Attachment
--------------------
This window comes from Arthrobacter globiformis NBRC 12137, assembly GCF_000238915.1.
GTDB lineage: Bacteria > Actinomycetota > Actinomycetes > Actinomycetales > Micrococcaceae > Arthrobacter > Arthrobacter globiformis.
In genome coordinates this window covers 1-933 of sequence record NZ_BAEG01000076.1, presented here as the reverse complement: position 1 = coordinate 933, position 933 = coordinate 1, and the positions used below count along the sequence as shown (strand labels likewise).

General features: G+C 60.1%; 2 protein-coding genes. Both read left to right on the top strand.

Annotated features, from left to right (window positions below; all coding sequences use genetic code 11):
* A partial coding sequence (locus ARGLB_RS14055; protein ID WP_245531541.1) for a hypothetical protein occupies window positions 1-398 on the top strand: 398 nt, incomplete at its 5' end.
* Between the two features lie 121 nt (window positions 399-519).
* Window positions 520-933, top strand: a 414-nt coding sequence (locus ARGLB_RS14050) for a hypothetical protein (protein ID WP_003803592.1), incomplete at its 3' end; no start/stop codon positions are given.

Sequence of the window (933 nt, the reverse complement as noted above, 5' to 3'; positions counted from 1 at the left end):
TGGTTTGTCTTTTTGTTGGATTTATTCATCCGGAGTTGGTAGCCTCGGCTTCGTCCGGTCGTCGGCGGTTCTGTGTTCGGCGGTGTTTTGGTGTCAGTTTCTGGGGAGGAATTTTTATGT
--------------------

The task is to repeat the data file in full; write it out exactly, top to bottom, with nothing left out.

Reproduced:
This window comes from Arthrobacter globiformis NBRC 12137, assembly GCF_000238915.1.
GTDB lineage: Bacteria > Actinomycetota > Actinomycetes > Actinomycetales > Micrococcaceae > Arthrobacter > Arthrobacter globiformis.
In genome coordinates this window covers 1-933 of sequence record NZ_BAEG01000076.1, presented here as the reverse complement: position 1 = coordinate 933, position 933 = coordinate 1, and the positions used below count along the sequence as shown (strand labels likewise).

General features: G+C 60.1%; 2 protein-coding genes. Both read left to right on the top strand.

Annotated features, from left to right (window positions below; all coding sequences use genetic code 11):
* A partial coding sequence (locus ARGLB_RS14055; protein ID WP_245531541.1) for a hypothetical protein occupies window positions 1-398 on the top strand: 398 nt, incomplete at its 5' end.
* Between the two features lie 121 nt (window positions 399-519).
* Window positions 520-933, top strand: a 414-nt coding sequence (locus ARGLB_RS14050) for a hypothetical protein (protein ID WP_003803592.1), incomplete at its 3' end; no start/stop codon positions are given.

Sequence of the window (933 nt, the reverse complement as noted above, 5' to 3'; positions counted from 1 at the left end):
TGGTTTGTCTTTTTGTTGGATTTATTCATCCGGAGTTGGTAGCCTCGGCTTCGTCCGGTCGTCGGCGGTTCTGTGTTCGGCGGTGTTTTGGTGTCAGTTTCTGGGGAGGAATTTTTATGT